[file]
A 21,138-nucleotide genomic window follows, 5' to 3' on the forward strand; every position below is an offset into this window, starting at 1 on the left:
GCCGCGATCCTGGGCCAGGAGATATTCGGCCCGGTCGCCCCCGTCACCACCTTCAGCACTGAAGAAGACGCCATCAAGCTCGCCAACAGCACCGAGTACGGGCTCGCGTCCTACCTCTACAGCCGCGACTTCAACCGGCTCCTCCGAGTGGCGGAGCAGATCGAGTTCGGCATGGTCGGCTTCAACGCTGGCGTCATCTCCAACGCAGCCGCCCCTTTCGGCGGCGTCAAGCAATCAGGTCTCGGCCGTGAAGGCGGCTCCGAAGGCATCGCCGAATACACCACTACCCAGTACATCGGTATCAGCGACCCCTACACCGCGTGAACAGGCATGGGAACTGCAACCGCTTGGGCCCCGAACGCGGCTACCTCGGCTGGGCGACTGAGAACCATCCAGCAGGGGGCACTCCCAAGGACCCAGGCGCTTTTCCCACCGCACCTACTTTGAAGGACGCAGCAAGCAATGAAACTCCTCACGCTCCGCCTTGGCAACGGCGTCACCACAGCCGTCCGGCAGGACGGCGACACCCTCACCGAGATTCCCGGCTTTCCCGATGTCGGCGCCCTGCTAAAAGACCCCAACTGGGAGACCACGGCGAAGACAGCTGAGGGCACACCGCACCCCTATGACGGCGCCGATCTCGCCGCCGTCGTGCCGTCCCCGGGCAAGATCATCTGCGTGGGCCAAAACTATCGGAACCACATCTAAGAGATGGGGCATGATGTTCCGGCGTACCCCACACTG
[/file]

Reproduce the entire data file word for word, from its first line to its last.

A 21,138-nucleotide genomic window follows, 5' to 3' on the forward strand; every position below is an offset into this window, starting at 1 on the left:
GCCGCGATCCTGGGCCAGGAGATATTCGGCCCGGTCGCCCCCGTCACCACCTTCAGCACTGAAGAAGACGCCATCAAGCTCGCCAACAGCACCGAGTACGGGCTCGCGTCCTACCTCTACAGCCGCGACTTCAACCGGCTCCTCCGAGTGGCGGAGCAGATCGAGTTCGGCATGGTCGGCTTCAACGCTGGCGTCATCTCCAACGCAGCCGCCCCTTTCGGCGGCGTCAAGCAATCAGGTCTCGGCCGTGAAGGCGGCTCCGAAGGCATCGCCGAATACACCACTACCCAGTACATCGGTATCAGCGACCCCTACACCGCGTGAACAGGCATGGGAACTGCAACCGCTTGGGCCCCGAACGCGGCTACCTCGGCTGGGCGACTGAGAACCATCCAGCAGGGGGCACTCCCAAGGACCCAGGCGCTTTTCCCACCGCACCTACTTTGAAGGACGCAGCAAGCAATGAAACTCCTCACGCTCCGCCTTGGCAACGGCGTCACCACAGCCGTCCGGCAGGACGGCGACACCCTCACCGAGATTCCCGGCTTTCCCGATGTCGGCGCCCTGCTAAAAGACCCCAACTGGGAGACCACGGCGAAGACAGCTGAGGGCACACCGCACCCCTATGACGGCGCCGATCTCGCCGCCGTCGTGCCGTCCCCGGGCAAGATCATCTGCGTGGGCCAAAACTATCGGAACCACATCTAAGAGATGGGGCATGATGTTCCGGCGTACCCCACACTG